TORONTO — A retired Appeal Court justice has won rare permission to appear in court as a lawyer after he was able to show exceptional circumstances were in play.
In allowing Harry LaForme to act in lawsuits pressed by two Indigenous groups, a panel of the Law Society of Ontario did bar him from making any references to his former judicial role during the proceedings, despite his objections to the condition.
"The licensee should be granted permission to appear as counsel in the two class proceedings," the panel ruled. "Public confidence in the judiciary and the administration of justice may be enhanced as a result of the important need for Indigenous communities to advocate for their rights, and the licensee is uniquely placed to do so."
LaForme, 73, of the Eagle Clan of the Mississaugas of the Credit First Nation, retired from the Ontario Court of Appeal in Oct 2018 after a decades-long career on the bench. Before that, his law practice focused on Indigenous law.
The former justice applied for permission to appear in Federal Court in British Columbia and the Manitoba Court of Queen's Bench in two cases against the federal government related to clean drinking water on three First Nation reserves.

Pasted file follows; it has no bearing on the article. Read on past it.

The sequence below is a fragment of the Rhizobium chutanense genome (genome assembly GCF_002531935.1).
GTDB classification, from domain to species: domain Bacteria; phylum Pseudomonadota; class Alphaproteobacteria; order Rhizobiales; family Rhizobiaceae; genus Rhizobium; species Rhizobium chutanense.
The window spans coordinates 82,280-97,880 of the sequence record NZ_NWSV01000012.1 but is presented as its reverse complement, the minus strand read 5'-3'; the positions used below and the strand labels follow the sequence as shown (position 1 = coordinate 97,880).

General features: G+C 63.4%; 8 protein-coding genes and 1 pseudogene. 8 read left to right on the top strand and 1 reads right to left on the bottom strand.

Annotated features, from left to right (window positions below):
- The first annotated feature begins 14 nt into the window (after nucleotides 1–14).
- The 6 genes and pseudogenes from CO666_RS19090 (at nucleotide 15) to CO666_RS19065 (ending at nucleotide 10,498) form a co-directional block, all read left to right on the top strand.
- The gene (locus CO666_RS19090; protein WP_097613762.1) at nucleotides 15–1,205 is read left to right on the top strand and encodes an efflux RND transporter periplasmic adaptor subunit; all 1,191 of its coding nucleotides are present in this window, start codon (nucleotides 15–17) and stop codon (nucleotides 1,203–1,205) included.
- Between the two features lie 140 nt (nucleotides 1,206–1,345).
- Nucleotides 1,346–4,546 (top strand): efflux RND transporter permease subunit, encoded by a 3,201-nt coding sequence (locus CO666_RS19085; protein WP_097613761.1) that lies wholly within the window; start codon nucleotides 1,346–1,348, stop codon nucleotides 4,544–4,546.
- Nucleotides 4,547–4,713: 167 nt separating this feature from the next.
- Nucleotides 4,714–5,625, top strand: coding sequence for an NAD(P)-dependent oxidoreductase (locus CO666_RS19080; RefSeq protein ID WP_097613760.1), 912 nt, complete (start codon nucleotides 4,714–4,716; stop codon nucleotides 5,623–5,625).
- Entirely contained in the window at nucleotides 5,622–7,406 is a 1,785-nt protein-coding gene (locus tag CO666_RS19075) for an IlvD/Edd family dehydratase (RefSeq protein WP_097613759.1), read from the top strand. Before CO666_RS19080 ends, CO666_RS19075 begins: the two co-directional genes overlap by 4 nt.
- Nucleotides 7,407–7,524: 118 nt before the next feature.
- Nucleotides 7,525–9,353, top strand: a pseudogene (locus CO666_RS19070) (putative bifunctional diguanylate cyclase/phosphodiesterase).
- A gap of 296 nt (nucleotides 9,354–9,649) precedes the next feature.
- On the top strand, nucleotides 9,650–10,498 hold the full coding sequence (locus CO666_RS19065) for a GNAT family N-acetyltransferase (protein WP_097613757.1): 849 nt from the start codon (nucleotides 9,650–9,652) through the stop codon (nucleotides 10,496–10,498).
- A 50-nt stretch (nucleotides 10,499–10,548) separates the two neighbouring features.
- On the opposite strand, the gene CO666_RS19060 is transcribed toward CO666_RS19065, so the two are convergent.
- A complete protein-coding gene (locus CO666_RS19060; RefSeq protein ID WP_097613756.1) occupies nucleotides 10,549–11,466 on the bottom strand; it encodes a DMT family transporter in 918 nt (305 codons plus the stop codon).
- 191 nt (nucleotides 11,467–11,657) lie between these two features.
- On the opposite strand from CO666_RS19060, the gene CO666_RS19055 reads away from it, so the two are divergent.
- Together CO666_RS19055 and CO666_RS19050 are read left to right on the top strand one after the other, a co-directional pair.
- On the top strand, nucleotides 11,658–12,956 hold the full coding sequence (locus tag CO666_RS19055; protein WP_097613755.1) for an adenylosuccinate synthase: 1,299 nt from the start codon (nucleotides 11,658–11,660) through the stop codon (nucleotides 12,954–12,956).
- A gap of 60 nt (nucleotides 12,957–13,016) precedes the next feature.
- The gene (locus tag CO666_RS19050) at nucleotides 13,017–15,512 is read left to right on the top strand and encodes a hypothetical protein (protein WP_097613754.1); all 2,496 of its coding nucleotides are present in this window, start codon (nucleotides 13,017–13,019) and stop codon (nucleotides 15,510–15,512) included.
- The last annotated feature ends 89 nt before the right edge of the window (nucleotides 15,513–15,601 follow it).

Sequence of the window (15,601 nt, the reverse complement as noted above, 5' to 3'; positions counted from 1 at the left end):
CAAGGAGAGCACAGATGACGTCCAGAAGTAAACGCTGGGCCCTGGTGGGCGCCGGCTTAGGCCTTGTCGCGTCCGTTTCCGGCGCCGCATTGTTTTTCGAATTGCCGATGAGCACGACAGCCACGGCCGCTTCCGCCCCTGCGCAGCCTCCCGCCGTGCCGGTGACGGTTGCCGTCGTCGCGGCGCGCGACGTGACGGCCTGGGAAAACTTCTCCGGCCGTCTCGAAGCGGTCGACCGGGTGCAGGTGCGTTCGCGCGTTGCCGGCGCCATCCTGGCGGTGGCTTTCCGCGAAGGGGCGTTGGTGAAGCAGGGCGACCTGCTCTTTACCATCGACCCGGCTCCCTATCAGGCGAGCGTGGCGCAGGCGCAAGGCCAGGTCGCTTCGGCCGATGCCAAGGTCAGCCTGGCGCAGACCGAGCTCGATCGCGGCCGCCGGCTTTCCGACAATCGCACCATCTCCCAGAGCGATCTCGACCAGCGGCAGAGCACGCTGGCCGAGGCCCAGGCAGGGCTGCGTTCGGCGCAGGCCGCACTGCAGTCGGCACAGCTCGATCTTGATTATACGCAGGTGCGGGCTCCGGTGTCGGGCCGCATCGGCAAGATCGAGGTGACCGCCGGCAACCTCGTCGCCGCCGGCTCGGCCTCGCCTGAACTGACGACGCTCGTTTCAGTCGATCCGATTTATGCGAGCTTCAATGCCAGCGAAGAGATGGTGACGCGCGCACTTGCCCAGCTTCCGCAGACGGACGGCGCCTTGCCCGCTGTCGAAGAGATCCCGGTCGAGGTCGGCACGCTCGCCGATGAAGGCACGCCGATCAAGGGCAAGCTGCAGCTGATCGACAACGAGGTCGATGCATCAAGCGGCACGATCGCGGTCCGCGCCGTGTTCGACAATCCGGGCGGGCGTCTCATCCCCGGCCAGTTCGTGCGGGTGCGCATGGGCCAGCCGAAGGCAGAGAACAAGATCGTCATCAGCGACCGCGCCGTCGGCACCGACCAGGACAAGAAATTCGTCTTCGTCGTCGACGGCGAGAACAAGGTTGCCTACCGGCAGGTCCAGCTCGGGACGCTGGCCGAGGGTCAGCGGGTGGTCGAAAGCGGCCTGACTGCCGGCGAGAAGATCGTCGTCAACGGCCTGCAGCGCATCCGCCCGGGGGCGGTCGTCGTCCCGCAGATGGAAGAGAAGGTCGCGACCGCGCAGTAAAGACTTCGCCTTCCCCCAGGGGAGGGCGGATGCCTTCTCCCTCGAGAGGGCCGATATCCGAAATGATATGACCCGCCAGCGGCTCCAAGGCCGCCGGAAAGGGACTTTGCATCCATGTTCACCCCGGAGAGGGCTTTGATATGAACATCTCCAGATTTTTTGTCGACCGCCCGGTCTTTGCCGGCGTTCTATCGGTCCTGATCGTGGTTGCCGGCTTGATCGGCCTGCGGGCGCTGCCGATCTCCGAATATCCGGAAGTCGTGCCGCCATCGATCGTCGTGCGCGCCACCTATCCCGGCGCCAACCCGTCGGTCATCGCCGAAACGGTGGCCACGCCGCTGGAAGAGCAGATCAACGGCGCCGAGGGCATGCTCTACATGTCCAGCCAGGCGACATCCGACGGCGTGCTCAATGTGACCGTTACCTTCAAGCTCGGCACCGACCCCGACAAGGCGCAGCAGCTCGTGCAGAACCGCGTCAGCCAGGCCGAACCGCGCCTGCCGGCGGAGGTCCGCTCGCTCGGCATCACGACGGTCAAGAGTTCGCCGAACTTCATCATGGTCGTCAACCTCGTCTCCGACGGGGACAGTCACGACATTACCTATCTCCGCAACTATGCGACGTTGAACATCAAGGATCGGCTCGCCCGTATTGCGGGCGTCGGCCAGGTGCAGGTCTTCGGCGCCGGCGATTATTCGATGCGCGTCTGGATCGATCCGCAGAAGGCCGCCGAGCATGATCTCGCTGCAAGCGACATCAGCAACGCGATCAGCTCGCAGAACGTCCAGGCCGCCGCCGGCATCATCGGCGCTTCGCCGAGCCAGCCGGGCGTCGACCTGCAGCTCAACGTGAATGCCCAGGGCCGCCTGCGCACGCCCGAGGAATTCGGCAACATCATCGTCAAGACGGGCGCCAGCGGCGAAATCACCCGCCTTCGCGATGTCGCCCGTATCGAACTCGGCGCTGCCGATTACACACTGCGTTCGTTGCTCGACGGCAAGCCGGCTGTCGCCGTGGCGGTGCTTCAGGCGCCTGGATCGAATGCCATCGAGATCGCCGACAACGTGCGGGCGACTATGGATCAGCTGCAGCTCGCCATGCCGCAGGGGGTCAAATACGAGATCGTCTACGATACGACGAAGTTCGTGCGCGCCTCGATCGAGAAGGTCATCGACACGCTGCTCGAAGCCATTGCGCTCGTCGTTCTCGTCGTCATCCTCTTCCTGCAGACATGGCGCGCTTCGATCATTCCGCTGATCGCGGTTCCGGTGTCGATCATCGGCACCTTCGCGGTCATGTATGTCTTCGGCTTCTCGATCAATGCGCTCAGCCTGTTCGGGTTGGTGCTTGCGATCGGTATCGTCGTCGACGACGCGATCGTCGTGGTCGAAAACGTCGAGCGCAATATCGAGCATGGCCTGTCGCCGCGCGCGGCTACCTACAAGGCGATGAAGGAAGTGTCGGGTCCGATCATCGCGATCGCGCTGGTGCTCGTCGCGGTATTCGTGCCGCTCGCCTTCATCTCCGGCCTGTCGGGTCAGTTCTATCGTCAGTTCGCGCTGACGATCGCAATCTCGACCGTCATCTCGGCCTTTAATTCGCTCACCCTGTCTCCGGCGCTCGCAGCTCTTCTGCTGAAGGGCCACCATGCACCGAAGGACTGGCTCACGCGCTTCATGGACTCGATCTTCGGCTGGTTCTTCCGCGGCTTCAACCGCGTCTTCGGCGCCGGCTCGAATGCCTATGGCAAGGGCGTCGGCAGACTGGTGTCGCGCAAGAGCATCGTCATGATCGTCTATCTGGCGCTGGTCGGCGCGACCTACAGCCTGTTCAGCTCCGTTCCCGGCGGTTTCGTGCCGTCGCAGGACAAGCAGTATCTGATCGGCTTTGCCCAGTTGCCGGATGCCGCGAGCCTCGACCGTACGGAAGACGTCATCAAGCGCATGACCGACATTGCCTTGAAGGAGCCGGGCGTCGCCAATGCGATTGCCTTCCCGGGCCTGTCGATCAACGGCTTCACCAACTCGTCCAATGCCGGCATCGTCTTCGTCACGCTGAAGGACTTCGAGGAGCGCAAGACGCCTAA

Normally, Ontario's professional conduct rules bar former judges from appearing in court as lawyers. Reasons include putting a sitting judge in the awkward position of having to face a former colleague, and concerns about impartiality.
"The public’s confidence in the justice system could be undermined by the perceived advantage that a former judge may have as an advocate in their former court," the panel noted.
In addition, former judges acting as lawyers might also have to argue a position contrary to one they ruled on from the bench.
As a result, gaining approval is difficult, requiring an applicant to prove the existence of exceptional circumstances. This is the first time in Ontario a former justice has asked for an exemption, the panel said.
In its analysis, the Hearing Division of the Law Society Tribunal noted the Indigenous plaintiffs wanted LaForme as counsel given his unique experience of living on a reserve and extensive legal work on First Nations cases.
The hearing panel also noted that neither Federal Court nor the Manitoba Court of Queen’s Bench are under the appellate jurisdiction of the Ontario Court of Appeal.
"He will be appearing in courts with which there is no previous relationship," the panel said.
The panel did bar LaForme from using his "The Honourable" title or making any reference to his status as a retired judge in any appearances or filings related to the two class action proceedings.
Concerns over bias, conflict of interest, and confidence in the judicial system would be exacerbated if a former judge was permitted to use his title or refer to his previous status, the panel said.
This report by The Canadian Press was first published Oct. 15, 2020.
Colin Perkel, The Canadian Press